Reviewer Comments:

 Authors note the following limitations:

  • Single dietary assessment
  • Lack of information about waist circumference in a subset of women

Research Design and Implementation Criteria Checklist: Primary Research
Relevance Questions
  1. Would implementing the studied intervention or procedure (if found successful) result in improved outcomes for the patients/clients/population group? (Not Applicable for some epidemiological studies)
N/A
  2. Did the authors study an outcome (dependent variable) or topic that the patients/clients/population group would care about?
Yes
  3. Is the focus of the intervention or procedure (independent variable) or topic of study a common issue of concern to nutrition or dietetics practice?
Yes
  4. Is the intervention or procedure feasible? (NA for some epidemiological studies)
N/A
 
Validity Questions
1. Was the research question clearly stated?
Yes
  1.1. Was (were) the specific intervention(s) or procedure(s) [independent variable(s)] identified?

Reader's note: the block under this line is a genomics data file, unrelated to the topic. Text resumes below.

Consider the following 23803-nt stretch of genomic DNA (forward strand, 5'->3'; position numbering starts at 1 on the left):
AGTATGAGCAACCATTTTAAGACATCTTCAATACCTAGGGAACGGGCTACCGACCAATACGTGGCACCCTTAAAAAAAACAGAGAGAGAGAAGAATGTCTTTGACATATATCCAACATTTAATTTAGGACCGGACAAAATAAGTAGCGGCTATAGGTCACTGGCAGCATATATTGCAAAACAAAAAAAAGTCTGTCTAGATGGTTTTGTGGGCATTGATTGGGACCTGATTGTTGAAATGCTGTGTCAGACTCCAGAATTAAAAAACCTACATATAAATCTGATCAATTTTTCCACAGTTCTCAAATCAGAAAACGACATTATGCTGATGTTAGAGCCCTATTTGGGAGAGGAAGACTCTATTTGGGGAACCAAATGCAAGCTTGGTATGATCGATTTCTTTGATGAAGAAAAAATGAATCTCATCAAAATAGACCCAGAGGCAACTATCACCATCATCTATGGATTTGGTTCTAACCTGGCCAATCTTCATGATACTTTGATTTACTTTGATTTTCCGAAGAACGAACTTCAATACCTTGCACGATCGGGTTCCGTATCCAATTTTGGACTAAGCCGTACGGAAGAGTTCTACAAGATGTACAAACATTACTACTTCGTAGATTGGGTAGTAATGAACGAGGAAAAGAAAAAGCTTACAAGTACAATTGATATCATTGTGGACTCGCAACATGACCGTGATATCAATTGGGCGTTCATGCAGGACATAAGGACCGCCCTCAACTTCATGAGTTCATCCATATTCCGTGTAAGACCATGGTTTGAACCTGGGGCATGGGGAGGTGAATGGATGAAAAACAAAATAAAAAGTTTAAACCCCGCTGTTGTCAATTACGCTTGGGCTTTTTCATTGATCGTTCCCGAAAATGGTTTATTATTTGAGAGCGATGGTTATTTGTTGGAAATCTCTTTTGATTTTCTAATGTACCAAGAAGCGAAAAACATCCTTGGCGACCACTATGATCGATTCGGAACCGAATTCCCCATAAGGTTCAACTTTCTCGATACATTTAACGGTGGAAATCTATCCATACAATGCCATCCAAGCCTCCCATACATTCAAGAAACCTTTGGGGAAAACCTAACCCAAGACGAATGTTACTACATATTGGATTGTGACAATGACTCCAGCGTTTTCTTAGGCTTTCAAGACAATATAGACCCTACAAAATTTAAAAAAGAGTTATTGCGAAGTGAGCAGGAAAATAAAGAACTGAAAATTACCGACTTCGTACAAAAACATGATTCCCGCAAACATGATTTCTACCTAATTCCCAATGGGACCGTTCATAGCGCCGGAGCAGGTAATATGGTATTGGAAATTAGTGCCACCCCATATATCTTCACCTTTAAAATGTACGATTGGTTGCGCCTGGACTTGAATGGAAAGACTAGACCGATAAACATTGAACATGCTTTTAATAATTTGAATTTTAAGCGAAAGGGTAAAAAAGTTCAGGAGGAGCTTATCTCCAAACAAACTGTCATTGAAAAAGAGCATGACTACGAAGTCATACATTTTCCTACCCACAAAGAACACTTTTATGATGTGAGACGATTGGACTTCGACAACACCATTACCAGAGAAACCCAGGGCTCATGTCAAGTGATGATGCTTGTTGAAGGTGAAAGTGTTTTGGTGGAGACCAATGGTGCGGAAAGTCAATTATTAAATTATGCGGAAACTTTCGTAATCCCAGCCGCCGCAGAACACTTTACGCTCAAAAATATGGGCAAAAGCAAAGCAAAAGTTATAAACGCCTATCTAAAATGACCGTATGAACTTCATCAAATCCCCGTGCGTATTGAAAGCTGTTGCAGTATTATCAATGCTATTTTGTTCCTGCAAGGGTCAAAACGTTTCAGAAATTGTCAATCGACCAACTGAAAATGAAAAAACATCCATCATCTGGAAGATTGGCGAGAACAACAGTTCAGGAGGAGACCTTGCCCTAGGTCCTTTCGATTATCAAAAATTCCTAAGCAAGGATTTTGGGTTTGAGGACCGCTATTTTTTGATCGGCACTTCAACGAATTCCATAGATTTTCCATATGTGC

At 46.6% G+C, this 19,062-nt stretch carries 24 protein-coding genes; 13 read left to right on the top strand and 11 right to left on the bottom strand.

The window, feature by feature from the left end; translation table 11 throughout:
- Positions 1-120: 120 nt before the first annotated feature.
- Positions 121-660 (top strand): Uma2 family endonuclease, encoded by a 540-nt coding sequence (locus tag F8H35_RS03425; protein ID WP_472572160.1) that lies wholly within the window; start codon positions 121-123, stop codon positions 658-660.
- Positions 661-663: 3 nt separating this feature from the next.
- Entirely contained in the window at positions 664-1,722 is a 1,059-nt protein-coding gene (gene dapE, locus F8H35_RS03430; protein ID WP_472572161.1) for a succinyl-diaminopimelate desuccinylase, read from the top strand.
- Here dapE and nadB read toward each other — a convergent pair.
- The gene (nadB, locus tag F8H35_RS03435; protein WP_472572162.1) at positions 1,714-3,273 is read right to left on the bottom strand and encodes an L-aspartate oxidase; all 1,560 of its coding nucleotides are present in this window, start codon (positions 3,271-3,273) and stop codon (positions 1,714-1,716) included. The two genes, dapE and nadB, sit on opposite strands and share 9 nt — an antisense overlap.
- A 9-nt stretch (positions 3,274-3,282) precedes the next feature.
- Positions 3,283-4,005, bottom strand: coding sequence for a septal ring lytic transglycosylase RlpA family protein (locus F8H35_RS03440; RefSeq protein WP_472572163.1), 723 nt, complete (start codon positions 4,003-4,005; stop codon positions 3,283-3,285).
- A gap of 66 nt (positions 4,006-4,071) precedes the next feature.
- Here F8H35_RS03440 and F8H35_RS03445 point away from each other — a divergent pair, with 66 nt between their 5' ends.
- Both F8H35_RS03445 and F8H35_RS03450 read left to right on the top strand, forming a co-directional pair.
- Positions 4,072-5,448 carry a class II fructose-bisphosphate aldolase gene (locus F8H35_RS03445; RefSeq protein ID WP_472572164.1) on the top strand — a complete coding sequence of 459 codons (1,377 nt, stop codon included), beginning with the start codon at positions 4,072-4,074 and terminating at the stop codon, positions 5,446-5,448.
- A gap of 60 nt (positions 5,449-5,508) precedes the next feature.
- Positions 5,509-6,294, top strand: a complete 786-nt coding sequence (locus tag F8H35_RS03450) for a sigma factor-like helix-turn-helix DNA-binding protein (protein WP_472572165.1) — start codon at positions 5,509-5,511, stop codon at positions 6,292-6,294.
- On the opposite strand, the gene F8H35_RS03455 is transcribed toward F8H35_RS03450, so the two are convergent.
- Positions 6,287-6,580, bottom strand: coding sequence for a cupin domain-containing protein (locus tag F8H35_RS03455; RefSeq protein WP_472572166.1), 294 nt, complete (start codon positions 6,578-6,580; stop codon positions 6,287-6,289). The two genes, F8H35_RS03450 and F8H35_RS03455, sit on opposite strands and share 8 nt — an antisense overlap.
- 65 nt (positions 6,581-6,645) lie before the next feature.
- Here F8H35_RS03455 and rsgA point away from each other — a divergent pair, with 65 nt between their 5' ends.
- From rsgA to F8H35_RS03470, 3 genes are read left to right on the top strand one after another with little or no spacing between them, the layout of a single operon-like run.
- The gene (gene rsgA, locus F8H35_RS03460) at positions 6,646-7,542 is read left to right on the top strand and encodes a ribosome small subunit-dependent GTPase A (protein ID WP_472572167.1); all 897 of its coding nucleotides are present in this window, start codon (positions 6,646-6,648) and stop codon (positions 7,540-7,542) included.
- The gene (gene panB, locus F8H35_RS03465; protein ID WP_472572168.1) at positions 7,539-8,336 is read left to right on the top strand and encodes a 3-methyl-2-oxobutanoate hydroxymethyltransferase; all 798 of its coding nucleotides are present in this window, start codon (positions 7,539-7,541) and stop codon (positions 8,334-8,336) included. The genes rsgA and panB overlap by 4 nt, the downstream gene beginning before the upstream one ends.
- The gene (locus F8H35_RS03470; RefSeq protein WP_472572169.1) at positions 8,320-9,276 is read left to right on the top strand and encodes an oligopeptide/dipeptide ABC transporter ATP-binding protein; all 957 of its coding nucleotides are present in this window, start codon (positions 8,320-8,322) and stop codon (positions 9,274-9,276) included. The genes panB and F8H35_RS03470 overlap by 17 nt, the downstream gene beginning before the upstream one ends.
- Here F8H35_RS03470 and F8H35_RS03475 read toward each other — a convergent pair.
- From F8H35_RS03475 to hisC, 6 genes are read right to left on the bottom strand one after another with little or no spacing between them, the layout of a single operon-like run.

Yes
  1.2. Was (were) the outcome(s) [dependent variable(s)] clearly indicated?
Yes
  1.3. Were the target population and setting specified?
Yes
2. Was the selection of study subjects/patients free from bias?
Yes
  2.1. Were inclusion/exclusion criteria specified (e.g., risk, point in disease progression, diagnostic or prognosis criteria), and with sufficient detail and without omitting criteria critical to the study?
Yes
  2.2. Were criteria applied equally to all study groups?
Yes
  2.3. Were health, demographics, and other characteristics of subjects described?
Yes
  2.4. Were the subjects/patients a representative sample of the relevant population?
Yes
3. Were study groups comparable?
Yes
  3.1. Was the method of assigning subjects/patients to groups described and unbiased? (Method of randomization identified if RCT)
N/A
  3.2. Were distribution of disease status, prognostic factors, and other factors (e.g., demographics) similar across study groups at baseline?
N/A
  3.3. Were concurrent controls used? (Concurrent preferred over historical controls.)
N/A
  3.4. If cohort study or cross-sectional study, were groups comparable on important confounding factors and/or were preexisting differences accounted for by using appropriate adjustments in statistical analysis?
Yes